Morning Read: For the City, Fewer Parks, Less Money, More Welfare

Now, a spokesman for Kirsten Gillibrand said Chuck Schumer “did the right thing by apologizing,” for using the b-word.

The city would have gotten more money from Robert Morgenthau’s latest settlement if Michael Bloomberg hadn’t tried taking it all.

Here’s more on the Bloomberg-Morgenthau feud.

The Staten Island District Attorney is reviewing the Working Families Party.

Edward-Isaac Dovere shows shows how the Working Families Organization sent money to a group in Oregon, who said the money came from the National Open Ballot Campaign.

The former head of the Working Families Party chapter in Suffolk wants to run for state party chairman.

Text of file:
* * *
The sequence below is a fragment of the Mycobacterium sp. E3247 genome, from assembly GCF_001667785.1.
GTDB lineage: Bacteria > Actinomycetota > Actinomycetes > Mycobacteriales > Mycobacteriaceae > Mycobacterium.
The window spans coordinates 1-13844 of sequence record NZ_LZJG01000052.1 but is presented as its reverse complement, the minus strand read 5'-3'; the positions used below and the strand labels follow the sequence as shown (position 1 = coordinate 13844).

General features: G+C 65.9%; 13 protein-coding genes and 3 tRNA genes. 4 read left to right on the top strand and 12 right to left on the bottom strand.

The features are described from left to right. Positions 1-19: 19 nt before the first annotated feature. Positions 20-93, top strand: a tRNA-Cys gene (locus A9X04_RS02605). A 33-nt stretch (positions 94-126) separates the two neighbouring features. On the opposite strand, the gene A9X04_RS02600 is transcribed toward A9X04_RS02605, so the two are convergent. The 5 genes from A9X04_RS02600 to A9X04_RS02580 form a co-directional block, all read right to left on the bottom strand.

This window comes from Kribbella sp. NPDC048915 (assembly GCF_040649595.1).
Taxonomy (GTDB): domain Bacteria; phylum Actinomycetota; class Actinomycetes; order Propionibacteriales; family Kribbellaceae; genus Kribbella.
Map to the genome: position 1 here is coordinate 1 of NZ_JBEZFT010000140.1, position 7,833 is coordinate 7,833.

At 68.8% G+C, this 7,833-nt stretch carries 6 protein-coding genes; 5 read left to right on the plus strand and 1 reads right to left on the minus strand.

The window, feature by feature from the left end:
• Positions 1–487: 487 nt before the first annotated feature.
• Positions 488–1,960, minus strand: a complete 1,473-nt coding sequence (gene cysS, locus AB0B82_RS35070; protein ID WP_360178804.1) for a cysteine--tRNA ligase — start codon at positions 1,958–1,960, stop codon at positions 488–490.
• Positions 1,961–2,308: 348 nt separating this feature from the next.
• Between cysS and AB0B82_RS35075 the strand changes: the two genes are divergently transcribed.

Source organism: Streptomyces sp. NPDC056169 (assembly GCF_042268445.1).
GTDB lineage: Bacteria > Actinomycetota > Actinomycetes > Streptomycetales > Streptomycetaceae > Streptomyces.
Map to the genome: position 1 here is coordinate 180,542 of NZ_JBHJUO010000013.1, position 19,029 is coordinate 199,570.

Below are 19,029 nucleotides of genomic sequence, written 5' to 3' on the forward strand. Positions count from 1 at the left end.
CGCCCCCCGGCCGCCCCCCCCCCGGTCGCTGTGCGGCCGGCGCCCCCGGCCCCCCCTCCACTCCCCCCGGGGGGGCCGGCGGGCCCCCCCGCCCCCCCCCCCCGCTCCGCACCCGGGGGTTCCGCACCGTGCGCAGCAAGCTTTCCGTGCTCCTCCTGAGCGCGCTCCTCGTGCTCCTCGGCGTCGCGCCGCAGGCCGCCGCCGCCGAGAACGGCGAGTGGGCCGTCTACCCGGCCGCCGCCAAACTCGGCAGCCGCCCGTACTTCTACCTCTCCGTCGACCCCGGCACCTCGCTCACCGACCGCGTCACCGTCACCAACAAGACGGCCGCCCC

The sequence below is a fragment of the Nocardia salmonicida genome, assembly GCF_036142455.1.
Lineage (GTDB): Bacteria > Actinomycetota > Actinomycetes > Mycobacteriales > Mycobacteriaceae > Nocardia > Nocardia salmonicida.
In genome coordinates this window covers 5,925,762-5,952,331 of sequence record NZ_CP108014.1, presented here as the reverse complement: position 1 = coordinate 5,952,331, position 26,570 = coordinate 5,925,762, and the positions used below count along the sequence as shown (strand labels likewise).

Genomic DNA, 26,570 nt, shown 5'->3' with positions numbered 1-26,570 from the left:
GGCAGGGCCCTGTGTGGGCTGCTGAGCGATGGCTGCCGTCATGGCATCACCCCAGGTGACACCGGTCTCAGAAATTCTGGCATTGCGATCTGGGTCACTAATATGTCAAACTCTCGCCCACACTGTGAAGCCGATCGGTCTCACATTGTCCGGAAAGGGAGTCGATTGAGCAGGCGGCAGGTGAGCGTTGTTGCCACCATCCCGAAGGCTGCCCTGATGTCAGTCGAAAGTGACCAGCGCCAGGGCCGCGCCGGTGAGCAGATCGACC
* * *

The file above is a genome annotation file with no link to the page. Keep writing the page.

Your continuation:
Scott Stringer and Charles Barron are among the most quotable critics of the M.T.A.

The city is cutting back plans to make schoolyards into parks.

Why is the M.T.A. is always in trouble? Joshua Freeman says politicians don’t fund the agency. Nicole Gelinas says it’s labor costs. Nysa Pranger agrees with Freeman, but wants the agency to cut costs too.

The Post edit board hits Christine Quinn for telling the M.T.A. to use money from the capital budget on operating costs.

Richard Lipsky on Kingsbridge: “[T]his was a bad deal from the jump; and the failure to craft a deal over wages was the final nail” in the coffin.

A City Council committee may approve renaming a street after Sean Bell.
 
There’s a four percent increase in welfare rolls in the city.

The Washington Post has a video interview with Joel Klein.

Marty Markowitz bought a home in Windsor Terrace.

Jeanine Ramirez recalls development battles of 2009.

Howard Dean has an op-ed in The Washington Post opposing the current health care legislation.

And here’s Charles Barron at yesterday’s M.T.A. hearing.